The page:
Futures trimmed some of their losses Tuesday after U.S. industrial production rose slightly in July, but were still lower following news that German GDP growth slowed more than expected.
U.S. industrial output gained 0.9 percent in July at its fastest pace in seven months, helped by robust auto production. Economists polled by Reuters had expected a 0.5 percent increase in July output.
Also on the economic front, housing starts fell less than expected in Julyto 1.5 percent to a seasonally adjusted annual rate of 604,000 units, according to the Commerce Department. Still, the figure is half the 1.2 million homes per year that economists say must be built to sustain a healthy housing market.
Economists had forecast housing starts to slow to a 600,000-unit rate, according to a Reuters poll.
Meanwhile, U.S. import prices increased to 0.3 percent in July, according to the Department of Labor. Economists had expected import prices to fall 0.1 percent, according to a Reuters poll.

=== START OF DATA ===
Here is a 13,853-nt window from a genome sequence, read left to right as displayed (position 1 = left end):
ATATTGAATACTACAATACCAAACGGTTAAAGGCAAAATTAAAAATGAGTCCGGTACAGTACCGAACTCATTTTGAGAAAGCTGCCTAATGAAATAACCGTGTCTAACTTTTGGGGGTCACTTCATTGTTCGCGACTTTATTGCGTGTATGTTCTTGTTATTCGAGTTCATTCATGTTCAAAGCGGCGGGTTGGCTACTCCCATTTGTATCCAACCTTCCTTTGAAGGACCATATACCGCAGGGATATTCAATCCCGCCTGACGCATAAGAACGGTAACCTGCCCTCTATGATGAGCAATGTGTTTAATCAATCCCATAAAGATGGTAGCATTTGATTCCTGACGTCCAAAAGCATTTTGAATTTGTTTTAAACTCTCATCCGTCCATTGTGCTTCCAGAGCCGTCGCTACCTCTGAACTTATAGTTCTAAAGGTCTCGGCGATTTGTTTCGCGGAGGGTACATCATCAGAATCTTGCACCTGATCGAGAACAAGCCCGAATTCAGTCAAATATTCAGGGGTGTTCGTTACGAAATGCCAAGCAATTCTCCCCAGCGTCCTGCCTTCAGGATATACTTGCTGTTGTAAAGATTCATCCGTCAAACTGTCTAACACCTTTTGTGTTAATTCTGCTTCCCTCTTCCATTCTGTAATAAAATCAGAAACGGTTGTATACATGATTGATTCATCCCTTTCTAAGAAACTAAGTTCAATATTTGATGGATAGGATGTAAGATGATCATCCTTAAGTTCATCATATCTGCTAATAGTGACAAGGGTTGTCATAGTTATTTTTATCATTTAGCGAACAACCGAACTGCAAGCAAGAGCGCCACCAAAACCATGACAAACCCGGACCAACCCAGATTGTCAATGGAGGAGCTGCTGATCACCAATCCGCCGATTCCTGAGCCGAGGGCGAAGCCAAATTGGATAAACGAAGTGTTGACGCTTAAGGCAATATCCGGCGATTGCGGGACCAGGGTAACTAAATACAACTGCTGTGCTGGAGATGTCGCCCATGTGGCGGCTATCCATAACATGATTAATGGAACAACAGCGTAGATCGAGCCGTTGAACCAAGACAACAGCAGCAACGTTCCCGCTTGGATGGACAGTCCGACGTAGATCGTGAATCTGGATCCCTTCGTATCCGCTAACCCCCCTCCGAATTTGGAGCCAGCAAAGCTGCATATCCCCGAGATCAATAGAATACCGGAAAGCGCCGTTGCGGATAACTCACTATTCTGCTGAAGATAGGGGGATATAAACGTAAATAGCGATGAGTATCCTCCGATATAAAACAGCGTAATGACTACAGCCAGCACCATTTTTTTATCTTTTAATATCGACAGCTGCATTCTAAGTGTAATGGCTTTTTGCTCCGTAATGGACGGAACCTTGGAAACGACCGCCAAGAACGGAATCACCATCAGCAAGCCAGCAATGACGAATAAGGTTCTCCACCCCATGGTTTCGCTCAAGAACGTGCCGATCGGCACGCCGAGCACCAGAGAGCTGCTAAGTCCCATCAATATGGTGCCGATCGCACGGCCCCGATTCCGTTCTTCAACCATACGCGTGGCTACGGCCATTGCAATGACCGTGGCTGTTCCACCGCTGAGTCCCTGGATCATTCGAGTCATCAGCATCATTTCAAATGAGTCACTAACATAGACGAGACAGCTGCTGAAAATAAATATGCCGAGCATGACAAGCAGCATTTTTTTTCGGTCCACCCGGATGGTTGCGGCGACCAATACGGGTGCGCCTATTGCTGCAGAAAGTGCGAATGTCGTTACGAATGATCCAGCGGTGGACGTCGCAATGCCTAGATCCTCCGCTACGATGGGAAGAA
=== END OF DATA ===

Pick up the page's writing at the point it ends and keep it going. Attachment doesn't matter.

Euro zone growth for the second quarter slowedto 0.2 percent quarter-on-quarter, below forecasts for growth of 0.3 percent and at the slowest pace since 2009, figures released on Tuesday showed. A much weaker than expected GDP figure for Germany in particular weighed on European markets in mid-morning trade.
Meanwhile, French President Nicolas Sarkozy and German Chancellor Angela Merkel are slated to meet in Paris to discuss what further measures they can take to contain the European debt crisis.